By Bronte Price, PoliticKING
Hamilton, by Lin-Manuel Miranda. An American musical about Alexander Hamilton, with a mostly non-white cast, with hip hop-infused music.
— Rolling Stone (@RollingStone) April 18, 2016
Associated Press for its investigation into the American seafood industry, resulting in the release of 2,000 slaves and the arrest and sentencing of their abusers.
— AP CorpComm (@AP_CorpComm) April 18, 2016
Breaking News Reporting:
The Los Angeles Times staff for their reporting on the San Bernardino shootings and the ensuing investigation.
LA Times newsroom celebrates winning Pulitzer for San Bernardino attack coverage https://t.co/zWJzTrlDsW
— Evan Wagstaff (@EvanWagstaff) April 18, 2016
Leonora LaPeter Anton and Anthony Cormier of the Tampa Bay Times and Michael Braga of the Sarasota Herald-Tribune for their report revealing violence and neglect in Florida mental hospitals.
Congrats to Tampa Bay Times on 2 Pulitzer Prizes! pic.twitter.com/crO81uiWJ8
— Tim Franklin (@TimAFranklin) April 18, 2016
T. Christian Miller of ProPublica and Ken Armstrong of The Marshall Project for their examination of law enforcement's failure to investigate reports of rape properly and to comprehend the traumatic effects on its victims.
The prize for a Pulitzer appears to have changed. pic.twitter.com/EGUnJeqviN
— Ken Armstrong (@bykenarmstrong) April 18, 2016
Jessica Rinaldi of The Boston Globe for her photographic story of a boy who is healing after years of abuse.
— Sacha Pfeiffer (@SachaPfeiffer) April 18, 2016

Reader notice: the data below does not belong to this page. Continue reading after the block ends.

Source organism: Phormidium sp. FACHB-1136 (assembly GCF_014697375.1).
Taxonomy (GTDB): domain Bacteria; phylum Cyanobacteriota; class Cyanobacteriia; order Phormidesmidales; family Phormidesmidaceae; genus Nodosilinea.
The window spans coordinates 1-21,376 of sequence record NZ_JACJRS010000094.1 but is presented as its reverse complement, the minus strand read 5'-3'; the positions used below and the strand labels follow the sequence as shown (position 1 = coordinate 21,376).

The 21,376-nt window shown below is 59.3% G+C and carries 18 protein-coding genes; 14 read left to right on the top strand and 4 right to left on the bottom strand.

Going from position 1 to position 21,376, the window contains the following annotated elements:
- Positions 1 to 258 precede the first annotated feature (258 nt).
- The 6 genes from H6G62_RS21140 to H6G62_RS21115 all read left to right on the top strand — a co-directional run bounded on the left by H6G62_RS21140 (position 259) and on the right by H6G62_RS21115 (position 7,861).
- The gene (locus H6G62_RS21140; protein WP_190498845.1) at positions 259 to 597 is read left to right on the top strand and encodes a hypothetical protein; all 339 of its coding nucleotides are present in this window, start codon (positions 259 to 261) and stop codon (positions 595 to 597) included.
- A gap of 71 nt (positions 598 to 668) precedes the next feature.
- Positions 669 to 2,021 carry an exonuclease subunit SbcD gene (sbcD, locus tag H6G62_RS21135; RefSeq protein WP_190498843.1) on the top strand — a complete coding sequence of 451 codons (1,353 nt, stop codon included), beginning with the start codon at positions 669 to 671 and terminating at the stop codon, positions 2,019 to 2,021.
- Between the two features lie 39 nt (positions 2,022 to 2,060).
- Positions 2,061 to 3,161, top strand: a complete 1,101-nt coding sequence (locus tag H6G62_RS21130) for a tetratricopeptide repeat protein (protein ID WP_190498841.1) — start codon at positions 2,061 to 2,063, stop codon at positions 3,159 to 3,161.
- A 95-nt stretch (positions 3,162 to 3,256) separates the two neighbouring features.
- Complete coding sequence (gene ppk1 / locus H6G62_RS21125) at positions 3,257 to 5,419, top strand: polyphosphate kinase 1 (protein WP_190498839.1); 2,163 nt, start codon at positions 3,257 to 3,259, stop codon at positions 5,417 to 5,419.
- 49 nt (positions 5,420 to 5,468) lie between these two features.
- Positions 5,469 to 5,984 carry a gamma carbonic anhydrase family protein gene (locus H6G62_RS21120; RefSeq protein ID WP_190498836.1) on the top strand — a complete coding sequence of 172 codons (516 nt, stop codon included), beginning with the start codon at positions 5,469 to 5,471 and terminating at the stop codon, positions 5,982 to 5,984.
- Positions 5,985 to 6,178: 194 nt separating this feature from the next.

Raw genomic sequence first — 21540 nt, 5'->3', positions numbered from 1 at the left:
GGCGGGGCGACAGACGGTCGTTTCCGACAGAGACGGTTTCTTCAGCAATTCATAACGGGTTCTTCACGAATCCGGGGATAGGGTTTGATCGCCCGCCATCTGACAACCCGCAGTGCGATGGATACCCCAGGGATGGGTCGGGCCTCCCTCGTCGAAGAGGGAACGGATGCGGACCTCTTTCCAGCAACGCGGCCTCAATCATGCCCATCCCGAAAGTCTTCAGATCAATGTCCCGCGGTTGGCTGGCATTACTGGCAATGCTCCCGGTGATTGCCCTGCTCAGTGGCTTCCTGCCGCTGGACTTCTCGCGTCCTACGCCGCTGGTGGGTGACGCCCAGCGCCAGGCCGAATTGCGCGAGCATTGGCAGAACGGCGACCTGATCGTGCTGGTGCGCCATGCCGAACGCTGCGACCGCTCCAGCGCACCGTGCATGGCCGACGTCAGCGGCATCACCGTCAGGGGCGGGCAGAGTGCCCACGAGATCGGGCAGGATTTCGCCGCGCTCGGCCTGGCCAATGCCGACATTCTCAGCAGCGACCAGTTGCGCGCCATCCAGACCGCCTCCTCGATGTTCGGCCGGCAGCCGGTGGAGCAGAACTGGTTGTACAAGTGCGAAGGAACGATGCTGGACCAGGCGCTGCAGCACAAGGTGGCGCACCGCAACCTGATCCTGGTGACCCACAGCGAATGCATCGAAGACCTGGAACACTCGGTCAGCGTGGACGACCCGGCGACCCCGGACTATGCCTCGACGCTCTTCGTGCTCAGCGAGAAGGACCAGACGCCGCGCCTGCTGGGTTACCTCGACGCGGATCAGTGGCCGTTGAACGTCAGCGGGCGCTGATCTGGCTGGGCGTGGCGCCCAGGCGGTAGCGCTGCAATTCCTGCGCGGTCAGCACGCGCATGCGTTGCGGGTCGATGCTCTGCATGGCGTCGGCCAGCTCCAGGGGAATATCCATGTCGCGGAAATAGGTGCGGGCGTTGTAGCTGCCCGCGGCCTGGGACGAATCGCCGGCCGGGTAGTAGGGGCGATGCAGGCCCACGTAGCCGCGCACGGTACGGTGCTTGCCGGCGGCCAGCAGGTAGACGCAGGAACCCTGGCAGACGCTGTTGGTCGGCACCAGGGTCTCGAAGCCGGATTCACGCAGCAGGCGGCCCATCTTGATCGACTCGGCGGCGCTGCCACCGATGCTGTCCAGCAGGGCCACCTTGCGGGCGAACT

The Sympathizer, by Viet Thanh Nguyen. The Pulitzer Committee calls it “a layered immigrant tale told in the wry, confessional voice of a 'man of two minds' – and two countries, Vietnam and the United States.”
— goodreads (@goodreads) April 18, 2016
Ozone Journal, by Peter Balakian. “Poems that bear witness to the old losses and tragedies that undergird a global age of danger and uncertainty,” the Pulitzer Committee writes of Balakian's work.
— The Pulitzer Prizes (@PulitzerPrize) April 18, 2016
Black Flags: The Rise of ISIS, by Joby Warrick, is a descriptive narrative of how the Iraq War became a catalyst for the growth of the Islamic State.
— Ylan Q. Mui (@ylanmui) April 18, 2016
Kathryn Schulz of The New Yorker for her scientific narrative of the Cascadia fault line, and the uncertain future of the Pacific Northwest.
Honored and staggered, in the other order. Thank you, Pulitzer committee.
— Kathryn Schulz (@kathrynschulz) April 18, 2016
Speaking of earthquakes, here is what NOT to do during an earthquake, according to likewise excellent human, seismologist Dr. Lucy Jones:
The views and opinions expressed herein are those of the author's alone and do not necessarily reflect the views of Ora Media, LLC, its affiliates, or its employees.